Selected Poems of Gabriela Mistral

by Lucila Godoy Alcayaga

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Gabriela Mistral’s work is part of that of a generation of women poets in Spanish America at the beginning of the twentieth century. In an era when women’s writing was still not taken as seriously by the literary establishment as men’s writing, Mistral, along with some of her contemporaries such as Delmira Agustini, Alfonsina Storni, and Juana de Ibarbourou, broke with tradition and wrote boldly about their experience from a woman’s point of view. Mistral’s poetry, of all the poets of her generation, is uniquely marked by her personal experience. While a young woman living in a small town in Chile, Mistral fell in love with a young man, Romelio Ureta. Although they were in love, they did not marry, and, tragically, Romelio Ureta later took his own life. Much of the poetry that Mistral was subsequently to write would be inspired by the loss of Ureta’s love. In particular, “Prayer” and “Poem of the Son” focus on the anguish caused by that loss. Mistral never married and never had children, yet marriage and children figure prominently in her work. It is as if she were re-creating in literature what she was deprived of experiencing in life. The cradle songs, for example, describe in loving detail the intimate spiritual and physical bond between a mother and her child. The person addressed in the cradle poems is often the child. In the poem “Close to Me” the last two lines run: “Do not slip from my arms:/ sleep close to me.” Mistral never held her own child to her breast in this way in her personal life. What is most striking about the cradle poems is their ability to bring the external world into the poem. In “Night,” for example, the world is described as stopping once the child goes to sleep: “Because you sleep, my little one,/ the sunset will no longer glow.” “Poem for Mothers” takes on the voice of the pregnant mother who feels the fetus growing in her womb: “Because of the sleeping child I carry, my footsteps/ have grown silent.” One of the poems is addressed to the speaker’s husband, and another warns her husband not to harm her for her son’s sake. Two others describe the growing understanding between a mother and her daughter as a result of the latter’s pregnancy. Much of Mistral’s poetry springs from the vicarious experience of love, marriage, and children. Mistral presents these experiences as if they were her own. One of the most important poems of the collection is the “Poem of the Son,” in which Mistral imaginatively creates the son she dreamed of having with Ureta: “A son, a son, a son! I wanted a son of yours/ and mine, in those distant days of burning bliss.”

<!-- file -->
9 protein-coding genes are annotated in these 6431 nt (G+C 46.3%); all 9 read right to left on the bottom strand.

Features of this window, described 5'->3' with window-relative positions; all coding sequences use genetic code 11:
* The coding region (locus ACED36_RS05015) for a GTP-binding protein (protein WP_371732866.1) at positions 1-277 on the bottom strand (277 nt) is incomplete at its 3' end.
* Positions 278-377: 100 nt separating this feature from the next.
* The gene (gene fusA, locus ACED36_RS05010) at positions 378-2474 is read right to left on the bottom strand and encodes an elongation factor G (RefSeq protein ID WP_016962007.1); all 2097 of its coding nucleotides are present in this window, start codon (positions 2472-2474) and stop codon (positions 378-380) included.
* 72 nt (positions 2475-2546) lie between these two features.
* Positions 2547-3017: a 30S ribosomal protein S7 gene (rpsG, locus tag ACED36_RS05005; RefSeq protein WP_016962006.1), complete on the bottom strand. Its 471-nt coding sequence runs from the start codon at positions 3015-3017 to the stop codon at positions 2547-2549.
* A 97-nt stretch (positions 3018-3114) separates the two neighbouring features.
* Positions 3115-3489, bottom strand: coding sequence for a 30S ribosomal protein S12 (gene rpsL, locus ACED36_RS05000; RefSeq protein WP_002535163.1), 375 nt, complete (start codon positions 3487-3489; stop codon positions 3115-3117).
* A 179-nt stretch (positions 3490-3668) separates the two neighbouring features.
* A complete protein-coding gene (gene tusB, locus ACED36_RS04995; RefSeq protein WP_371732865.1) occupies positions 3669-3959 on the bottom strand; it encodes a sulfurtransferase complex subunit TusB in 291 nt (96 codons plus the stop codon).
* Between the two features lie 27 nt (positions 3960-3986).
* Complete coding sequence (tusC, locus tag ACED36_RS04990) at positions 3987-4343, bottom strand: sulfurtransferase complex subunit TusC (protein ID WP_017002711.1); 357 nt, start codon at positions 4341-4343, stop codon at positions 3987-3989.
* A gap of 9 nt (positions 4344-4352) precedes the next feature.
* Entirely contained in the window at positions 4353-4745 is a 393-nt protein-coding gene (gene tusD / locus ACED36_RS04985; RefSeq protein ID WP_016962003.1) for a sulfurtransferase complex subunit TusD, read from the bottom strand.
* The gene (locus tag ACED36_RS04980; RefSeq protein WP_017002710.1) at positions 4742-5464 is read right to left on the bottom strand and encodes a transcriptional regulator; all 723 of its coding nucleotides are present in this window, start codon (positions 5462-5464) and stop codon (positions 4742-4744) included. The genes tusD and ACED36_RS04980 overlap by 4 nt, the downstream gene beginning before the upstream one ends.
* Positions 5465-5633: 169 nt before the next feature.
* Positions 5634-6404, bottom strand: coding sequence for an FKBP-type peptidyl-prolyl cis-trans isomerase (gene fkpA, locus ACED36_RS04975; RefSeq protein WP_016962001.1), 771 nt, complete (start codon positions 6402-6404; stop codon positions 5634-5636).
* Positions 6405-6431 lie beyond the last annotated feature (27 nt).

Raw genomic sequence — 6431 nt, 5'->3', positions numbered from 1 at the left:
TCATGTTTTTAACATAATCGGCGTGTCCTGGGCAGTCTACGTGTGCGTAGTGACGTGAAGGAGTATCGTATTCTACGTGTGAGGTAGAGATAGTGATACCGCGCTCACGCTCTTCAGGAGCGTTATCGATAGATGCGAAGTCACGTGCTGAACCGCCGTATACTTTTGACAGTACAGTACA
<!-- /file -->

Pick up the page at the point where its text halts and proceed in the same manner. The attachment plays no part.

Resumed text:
Mistral projected her maternal feelings into her professional life as an educator (she worked for decades as a teacher in Chile and abroad). Her poems “For Children” and “Children’s Hair,” for example, are extraordinarily lyric expressions of her love of children. The first invites children to play with her body when it is one day turned to dust, and the second asks that the hair of all the children she has loved serve to comfort her in heaven.

One other aspect of Mistral’s work is the role of the natural kingdom in her poetic universe. Women are specifically associated with the earth and connected to the natural world through their childbearing capacity. In “Helpers,” for example, the poet describes the earth as a conscious agency actively creating the fetus in her womb: “the grain makes his hair,/ the date palm his...

(This entire section contains 788 words.)

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tiny fingers/ and white wax his fingernails.” The last poem of the collection, “Song,” offers a synthesis of all the major themes of Mistral’s poetry. It opens with the portrayal of a woman “singing in the valley,” clearly a projection of Mistral herself. The poem asks the question of whether the speaker sings for her husband or for a child or for her own heart. The answer is yes to all three. Mistral meticulously creates a world in which she, as mother, is loved by a man, and bears his child. At a deeper level, Mistral is also delineating the pain of her emotional universe, cut off as it is from communion with her lover and their intended future together. The last stanza of “Night” also draws attention to the fact that her song aspires to specifically feminine values. The poem makes clear reference to Mistral’s disillusionment with patriarchy. Finally, the poem ends on an image of hope, a note of purification; Mistral’s poetry is able to feminize and thereby redeem that universe.